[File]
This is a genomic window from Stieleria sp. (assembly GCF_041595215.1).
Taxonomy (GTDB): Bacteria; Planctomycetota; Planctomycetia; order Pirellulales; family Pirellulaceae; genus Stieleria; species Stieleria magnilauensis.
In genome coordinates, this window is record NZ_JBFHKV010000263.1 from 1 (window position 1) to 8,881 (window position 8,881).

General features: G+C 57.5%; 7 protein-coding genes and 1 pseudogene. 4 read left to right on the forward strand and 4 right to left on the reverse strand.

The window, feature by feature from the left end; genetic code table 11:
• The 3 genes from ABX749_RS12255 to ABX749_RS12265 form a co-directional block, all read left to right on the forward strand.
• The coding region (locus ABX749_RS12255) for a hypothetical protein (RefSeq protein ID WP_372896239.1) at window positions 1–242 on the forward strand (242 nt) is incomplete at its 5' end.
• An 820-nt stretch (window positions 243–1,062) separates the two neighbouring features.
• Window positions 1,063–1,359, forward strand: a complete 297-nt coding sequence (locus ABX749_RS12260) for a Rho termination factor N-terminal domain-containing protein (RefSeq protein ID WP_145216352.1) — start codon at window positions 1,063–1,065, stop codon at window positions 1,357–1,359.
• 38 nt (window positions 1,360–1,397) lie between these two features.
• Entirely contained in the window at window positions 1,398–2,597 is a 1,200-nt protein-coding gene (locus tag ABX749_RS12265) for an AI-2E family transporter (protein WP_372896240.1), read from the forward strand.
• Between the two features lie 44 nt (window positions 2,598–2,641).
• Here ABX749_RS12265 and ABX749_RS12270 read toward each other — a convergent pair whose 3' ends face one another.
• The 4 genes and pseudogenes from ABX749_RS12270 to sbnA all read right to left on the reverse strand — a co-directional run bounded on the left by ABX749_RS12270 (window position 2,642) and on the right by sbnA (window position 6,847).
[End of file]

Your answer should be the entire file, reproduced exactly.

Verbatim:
This is a genomic window from Stieleria sp. (assembly GCF_041595215.1).
Taxonomy (GTDB): Bacteria; Planctomycetota; Planctomycetia; order Pirellulales; family Pirellulaceae; genus Stieleria; species Stieleria magnilauensis.
In genome coordinates, this window is record NZ_JBFHKV010000263.1 from 1 (window position 1) to 8,881 (window position 8,881).

General features: G+C 57.5%; 7 protein-coding genes and 1 pseudogene. 4 read left to right on the forward strand and 4 right to left on the reverse strand.

The window, feature by feature from the left end; genetic code table 11:
• The 3 genes from ABX749_RS12255 to ABX749_RS12265 form a co-directional block, all read left to right on the forward strand.
• The coding region (locus ABX749_RS12255) for a hypothetical protein (RefSeq protein ID WP_372896239.1) at window positions 1–242 on the forward strand (242 nt) is incomplete at its 5' end.
• An 820-nt stretch (window positions 243–1,062) separates the two neighbouring features.
• Window positions 1,063–1,359, forward strand: a complete 297-nt coding sequence (locus ABX749_RS12260) for a Rho termination factor N-terminal domain-containing protein (RefSeq protein ID WP_145216352.1) — start codon at window positions 1,063–1,065, stop codon at window positions 1,357–1,359.
• 38 nt (window positions 1,360–1,397) lie between these two features.
• Entirely contained in the window at window positions 1,398–2,597 is a 1,200-nt protein-coding gene (locus tag ABX749_RS12265) for an AI-2E family transporter (protein WP_372896240.1), read from the forward strand.
• Between the two features lie 44 nt (window positions 2,598–2,641).
• Here ABX749_RS12265 and ABX749_RS12270 read toward each other — a convergent pair whose 3' ends face one another.
• The 4 genes and pseudogenes from ABX749_RS12270 to sbnA all read right to left on the reverse strand — a co-directional run bounded on the left by ABX749_RS12270 (window position 2,642) and on the right by sbnA (window position 6,847).